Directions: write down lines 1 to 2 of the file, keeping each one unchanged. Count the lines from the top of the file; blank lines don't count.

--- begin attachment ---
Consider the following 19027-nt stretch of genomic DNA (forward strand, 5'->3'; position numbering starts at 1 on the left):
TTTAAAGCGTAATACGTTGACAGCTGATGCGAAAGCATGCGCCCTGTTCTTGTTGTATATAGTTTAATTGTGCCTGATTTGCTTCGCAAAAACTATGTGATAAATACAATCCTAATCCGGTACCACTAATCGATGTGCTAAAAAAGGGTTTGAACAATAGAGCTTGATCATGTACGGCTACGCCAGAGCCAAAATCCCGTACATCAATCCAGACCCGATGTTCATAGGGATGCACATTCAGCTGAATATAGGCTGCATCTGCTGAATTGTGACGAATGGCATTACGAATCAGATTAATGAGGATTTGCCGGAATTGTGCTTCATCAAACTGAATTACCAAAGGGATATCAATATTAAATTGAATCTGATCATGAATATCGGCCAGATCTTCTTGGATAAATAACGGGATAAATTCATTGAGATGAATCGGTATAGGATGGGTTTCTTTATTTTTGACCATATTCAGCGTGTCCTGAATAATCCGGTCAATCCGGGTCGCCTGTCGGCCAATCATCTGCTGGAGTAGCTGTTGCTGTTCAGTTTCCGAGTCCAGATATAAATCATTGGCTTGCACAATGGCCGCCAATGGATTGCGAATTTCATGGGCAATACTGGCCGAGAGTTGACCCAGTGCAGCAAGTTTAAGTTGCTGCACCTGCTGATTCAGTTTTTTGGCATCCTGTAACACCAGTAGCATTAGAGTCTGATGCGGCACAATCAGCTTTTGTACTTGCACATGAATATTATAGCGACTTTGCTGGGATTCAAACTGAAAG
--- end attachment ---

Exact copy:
Consider the following 19027-nt stretch of genomic DNA (forward strand, 5'->3'; position numbering starts at 1 on the left):
TTTAAAGCGTAATACGTTGACAGCTGATGCGAAAGCATGCGCCCTGTTCTTGTTGTATATAGTTTAATTGTGCCTGATTTGCTTCGCAAAAACTATGTGATAAATACAATCCTAATCCGGTACCACTAATCGATGTGCTAAAAAAGGGTTTGAACAATAGAGCTTGATCATGTACGGCTACGCCAGAGCCAAAATCCCGTACATCAATCCAGACCCGATGTTCATAGGGATGCACATTCAGCTGAATATAGGCTGCATCTGCTGAATTGTGACGAATGGCATTACGAATCAGATTAATGAGGATTTGCCGGAATTGTGCTTCATCAAACTGAATTACCAAAGGGATATCAATATTAAATTGAATCTGATCATGAATATCGGCCAGATCTTCTTGGATAAATAACGGGATAAATTCATTGAGATGAATCGGTATAGGATGGGTTTCTTTATTTTTGACCATATTCAGCGTGTCCTGAATAATCCGGTCAATCCGGGTCGCCTGTCGGCCAATCATCTGCTGGAGTAGCTGTTGCTGTTCAGTTTCCGAGTCCAGATATAAATCATTGGCTTGCACAATGGCCGCCAATGGATTGCGAATTTCATGGGCAATACTGGCCGAGAGTTGACCCAGTGCAGCAAGTTTAAGTTGCTGCACCTGCTGATTCAGTTTTTTGGCATCCTGTAACACCAGTAGCATTAGAGTCTGATGCGGCACAATCAGCTTTTGTACTTGCACATGAATATTATAGCGACTTTGCTGGGATTCAAACTGAAAG